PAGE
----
I think RotR will solve any problems with the Falcon. If the dark ride is as good as rumored, the only guests visiting Batuu riding the Falcon will be the ones that know what they're doing.
I do find it interesting that Disney does not have an "auto-pilot" function given that they allow gunners to sit back and watch through an auto-fire function. It would be as simple as having the computer taking over the controls if there's no positive feedback through the first 10 seconds of the journey and then turning it back over to manual controls if it sensed significant feedback in the pilot controls for more than 5-10 seconds during the journey. The Falcon from the movies is advertised with an auto-pilot, though it's only engaged when cruising or in hyperspace, and not during the height of a mission. It wouldn't seem to be much of a stretch for Disney to build this into the experience for those that really don't want the pressure of piloting - though you have to wonder why they wouldn't be convinced to switch out of those seats by guests assigned to the back of the bus.
In the end, I think there's a relatively small amount of guests that really care about stuff like this. When we obsessively ride Men in Black, I'm always amazed at how few people are really paying attention to their score and possess a desire to ride again to improve it. I think Falcon is in the same boat where few will see the sense in trying over and over to better their score/experience, particularly with the added complications of needing an entire cockpit of guests to also help out (on MIB it's actually better to have oblivious guests in your vehicle, leaving the valuable exhaust port of the opposing vehicle live and stable instead of spinning every time someone else hits it). The Falcon might just be a bit too ambitious for the typical theme park guest, and while it may eventually gain some traction at Disneyland, it probably will sink like a lead balloon at DHS (DCA's version of TSM has a few "expert" riders, but not so much at DHS).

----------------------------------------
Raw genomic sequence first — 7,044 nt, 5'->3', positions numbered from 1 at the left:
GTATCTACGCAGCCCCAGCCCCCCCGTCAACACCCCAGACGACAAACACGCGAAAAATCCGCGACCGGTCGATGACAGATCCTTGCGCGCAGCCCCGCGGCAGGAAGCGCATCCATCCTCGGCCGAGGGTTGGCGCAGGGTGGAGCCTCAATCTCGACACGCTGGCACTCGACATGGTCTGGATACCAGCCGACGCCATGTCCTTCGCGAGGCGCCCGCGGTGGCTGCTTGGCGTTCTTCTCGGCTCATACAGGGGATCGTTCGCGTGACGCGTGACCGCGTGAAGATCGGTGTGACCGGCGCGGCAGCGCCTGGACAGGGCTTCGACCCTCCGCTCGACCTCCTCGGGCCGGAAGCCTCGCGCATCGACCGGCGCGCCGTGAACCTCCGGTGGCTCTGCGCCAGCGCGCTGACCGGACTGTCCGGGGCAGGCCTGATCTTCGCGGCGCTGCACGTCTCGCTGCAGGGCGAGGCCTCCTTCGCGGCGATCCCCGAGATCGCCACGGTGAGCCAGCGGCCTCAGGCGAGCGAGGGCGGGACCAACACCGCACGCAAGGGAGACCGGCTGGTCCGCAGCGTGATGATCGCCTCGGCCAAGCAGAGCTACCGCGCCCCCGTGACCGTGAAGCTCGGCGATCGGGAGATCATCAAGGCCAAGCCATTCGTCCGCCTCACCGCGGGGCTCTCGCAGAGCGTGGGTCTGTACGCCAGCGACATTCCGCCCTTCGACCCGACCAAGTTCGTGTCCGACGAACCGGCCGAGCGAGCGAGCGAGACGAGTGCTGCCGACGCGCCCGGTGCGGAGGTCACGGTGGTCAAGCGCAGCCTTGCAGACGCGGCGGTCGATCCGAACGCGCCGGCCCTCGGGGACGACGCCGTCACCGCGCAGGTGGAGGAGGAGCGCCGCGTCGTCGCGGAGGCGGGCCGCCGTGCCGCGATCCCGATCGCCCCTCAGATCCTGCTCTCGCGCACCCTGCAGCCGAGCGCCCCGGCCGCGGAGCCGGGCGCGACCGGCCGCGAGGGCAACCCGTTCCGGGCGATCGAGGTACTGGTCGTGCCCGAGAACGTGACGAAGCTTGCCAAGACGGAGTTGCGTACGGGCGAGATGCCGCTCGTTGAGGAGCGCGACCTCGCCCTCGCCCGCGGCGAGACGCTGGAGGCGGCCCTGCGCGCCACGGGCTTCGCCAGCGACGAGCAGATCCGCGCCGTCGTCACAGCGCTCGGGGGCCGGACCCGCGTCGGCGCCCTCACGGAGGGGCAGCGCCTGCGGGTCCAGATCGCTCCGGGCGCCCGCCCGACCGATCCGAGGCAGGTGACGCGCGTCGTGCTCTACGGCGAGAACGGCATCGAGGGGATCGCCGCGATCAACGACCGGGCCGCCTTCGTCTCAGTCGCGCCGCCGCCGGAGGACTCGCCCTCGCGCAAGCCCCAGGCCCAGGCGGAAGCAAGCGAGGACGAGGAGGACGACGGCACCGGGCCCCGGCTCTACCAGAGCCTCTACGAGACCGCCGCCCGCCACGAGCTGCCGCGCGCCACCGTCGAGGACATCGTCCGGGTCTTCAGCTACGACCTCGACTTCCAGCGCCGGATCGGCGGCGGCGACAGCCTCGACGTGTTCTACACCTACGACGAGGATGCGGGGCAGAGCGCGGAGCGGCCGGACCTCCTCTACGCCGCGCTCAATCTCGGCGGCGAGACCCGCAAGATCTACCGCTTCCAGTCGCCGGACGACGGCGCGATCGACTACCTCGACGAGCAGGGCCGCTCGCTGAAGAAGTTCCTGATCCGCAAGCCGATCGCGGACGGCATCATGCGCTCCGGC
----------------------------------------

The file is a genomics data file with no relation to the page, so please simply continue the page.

I've ridden it 8 times now and bean in all 3 roles. I was able to enjoy all roles and taking gunner off "auto" ups the skills game considerably. Certainly pilot is the most interactive but also the most pressure. The biggest issue I actually have (this only applies without reservation only entrance where I was no longer with a whole cockpit of my own group, but being put in with strangers) is being with a group with newbies as pilots who don't know what they're doing (like that woman sho said, "I don't have to actually do anything do I?") because then the experience for everyone else is greatly lessoned. My 18 year old son (gamer) is a great pilot. When he's in the left pilot seat (handling left and right controls) the experience for everyone else is improved. We have ALWAYS gotten the max 2 containers of coaxiom and experienced the asteroid field to the end. When these newbies were there we only got 1 container and didn't even see the asteroid field, the ride is actually shorter. What I'd like to see (and maybe this will only work at DL because of so many multiple riders) is first timers being assigned non-pilot roles, so they get a better understanding of what to do before moving to pilot.
While I like the idea of having an interactive ride experience, and I appreciate that the experience appeals to gamers and those looking for an interactive, engaging experience, I doubt that the answer is to split the line in three and encourage people to ride it three times or more. Imagine if everyone who comes to Disneyland or DHS does that: what an unpleasant day in Star Wars Land!
The primary issue with Smuggler’s Run right now is that Rise of the Resistance isn’t open, as that is the over-the-top ride experience while also sponging people out of lines and onto the ride. It’s not that I don’t think that Smuggler’s Run isn’t fun and engaging, but we’ve done that ride before to a degree (I mean, take Star Tours and cross it with Mission: Space and eliminate the vomit factor.)
In DHS, the issue will obviously be capacity. Even if the land opens with both rides, there’s just not enough to do at DHS to sop up the rest of the guests. I mean, in August, they’ll be basically seven actual rides and twelve other attractions (ranging from a sing-a-long show to the Muppets to Fantasmic.) That’s just not enough stuff!